Thursday, July 19, 1945 at Potsdam, Germany
President Truman called the third plenary session to order at 4:05 PM.
The biggest issues confronting the Big 3 today, on which everyone had his own viewpoint, was what to do with Franco’s government in Spain and what should now happen in Yugoslavia.
In short, Stalin wanted Franco out, while Truman wanted nothing to do with it. Both Truman and Churchill wanted free elections in Yugoslavia while Stalin supported Tito’s dictatorship.
Conflict was waiting to erupt.
Finally, Churchill and Stalin began to argue over whether the Prime Minister’s jabs at the Soviets over Tito were “complaints” or “accusations.”
A fed up Harry S. Truman, the normally humble Midwestern man, had reached boiling point: “I am here to discuss world affairs with Soviet and Great Britain governments…I’m not here to sit as a court! That is the work of San Francisco (the newly established United Nations). I want to discuss matters on which the three governments can come to agreement!”
Churchill responded with some dubious reference to the Yalta Conference, while Stalin would not surrender or relinquish his support for Tito.
Utterly annoyed and completely exhausted, Truman finally yielded to the stalemate and called the third session to an end. Only 3 of 17 days into the Conference and it was already clear that the wartime spirit of cooperation was fading dramatically fast.
What’s interesting to understand about the Potsdam Conference by this point is that the Big Three began facing their differences for the first time. During their previous meetings at Tehran and Yalta, which took place while they were still relying on each other to defeat Nazi Germany and liberate Hitler’s Europe, they had been able to make grand statements about the future of Germany and Europe while postponing or delegating issues on which they disagreed. Now at Potsdam, that was no longer necessary or possible.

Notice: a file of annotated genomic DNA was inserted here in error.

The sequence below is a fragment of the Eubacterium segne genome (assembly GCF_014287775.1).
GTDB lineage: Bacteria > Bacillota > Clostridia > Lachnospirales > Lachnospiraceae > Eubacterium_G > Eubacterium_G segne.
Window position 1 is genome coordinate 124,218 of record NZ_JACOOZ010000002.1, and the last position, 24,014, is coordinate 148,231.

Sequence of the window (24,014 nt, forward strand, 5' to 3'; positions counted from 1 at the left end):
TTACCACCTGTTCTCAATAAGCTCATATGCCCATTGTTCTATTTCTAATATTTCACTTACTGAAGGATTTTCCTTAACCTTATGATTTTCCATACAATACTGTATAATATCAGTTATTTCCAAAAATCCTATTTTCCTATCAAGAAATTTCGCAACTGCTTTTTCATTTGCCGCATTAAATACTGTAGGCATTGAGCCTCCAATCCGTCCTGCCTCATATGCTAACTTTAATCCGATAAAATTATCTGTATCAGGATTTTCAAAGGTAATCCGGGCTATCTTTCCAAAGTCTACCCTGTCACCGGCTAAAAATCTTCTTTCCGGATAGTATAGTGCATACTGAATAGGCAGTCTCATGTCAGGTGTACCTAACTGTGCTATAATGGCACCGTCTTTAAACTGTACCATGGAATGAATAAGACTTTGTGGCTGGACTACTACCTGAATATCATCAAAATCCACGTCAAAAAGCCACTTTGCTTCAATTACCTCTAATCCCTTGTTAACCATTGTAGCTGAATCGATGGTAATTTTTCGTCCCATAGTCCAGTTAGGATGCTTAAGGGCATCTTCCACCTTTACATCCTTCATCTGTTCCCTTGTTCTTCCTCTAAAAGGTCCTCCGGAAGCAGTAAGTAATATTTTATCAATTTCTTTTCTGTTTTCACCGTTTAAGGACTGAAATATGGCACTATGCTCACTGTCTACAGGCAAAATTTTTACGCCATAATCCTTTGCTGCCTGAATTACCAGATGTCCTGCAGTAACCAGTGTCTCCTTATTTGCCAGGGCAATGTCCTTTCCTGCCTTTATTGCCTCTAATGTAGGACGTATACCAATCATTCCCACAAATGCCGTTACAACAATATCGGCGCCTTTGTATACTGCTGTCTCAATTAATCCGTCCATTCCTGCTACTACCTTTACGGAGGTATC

Disagreements could no longer be concealed.
Despite their differences in the afternoon, it was now President Truman’s turn to host Churchill and Stalin at “The Little White House” at Kaiserstraße 2 (today Karl-Marx-Straße). In his villa beautifully situated above Griebnitzsee, he threw a party that night and flew in two American GIs to entertain, a concert pianist and a professional violinist.
Dinner that night had to have been one of the most elaborate served in Europe in years: pate de foie gras, caviar on toast, cream of tomato soup, olives, perch saute meuniere, filet mignon, mushroom gravy, shoestring potatoes, peas and carrots, tomato salad with French dressing, Roca cheese, and vanilla ice cream with chocolate sauce which had been flown in from the USS Augusta in Antwerp (Truman’s transportation across the Atlantic).
The wines included a chilled German white called Niersteiner from 1937; a fine Bordeaux, Mouton d’ Armailhac; Champagne, 1934 Pommery; plus coffee, cigars, cigarettes, port, cognac, and vodka.
“Had Churchill on my right, Stalin on my left,” Truman wrote his wife, Bess. “I was delighted to see Stalin so obviously enjoying himself. The old man loves music!”
Churchill even toasted to his political opponent, Clement Attlee, sitting quietly across the table: “I raise my glass to the leader of His Majesty’s loyal opposition.” Churchill’s icy sarcasm was not lost on Attlee, who had thus far said very little at Potsdam.
Finally, even Secretary of State Jimmy Byrnes was in unusually good form. “His stories were good, and told with both Irish and southern charm,” remarked one ambassador present. Meanwhile, Admiral Leahy got his chops busted from the others for his abstinence from alcohol.
Food, music and booze had come to save the day. The cold conspicuous glares of rigorous diplomacy in Cecilienhof during the day gave way to many genuine smiles at night.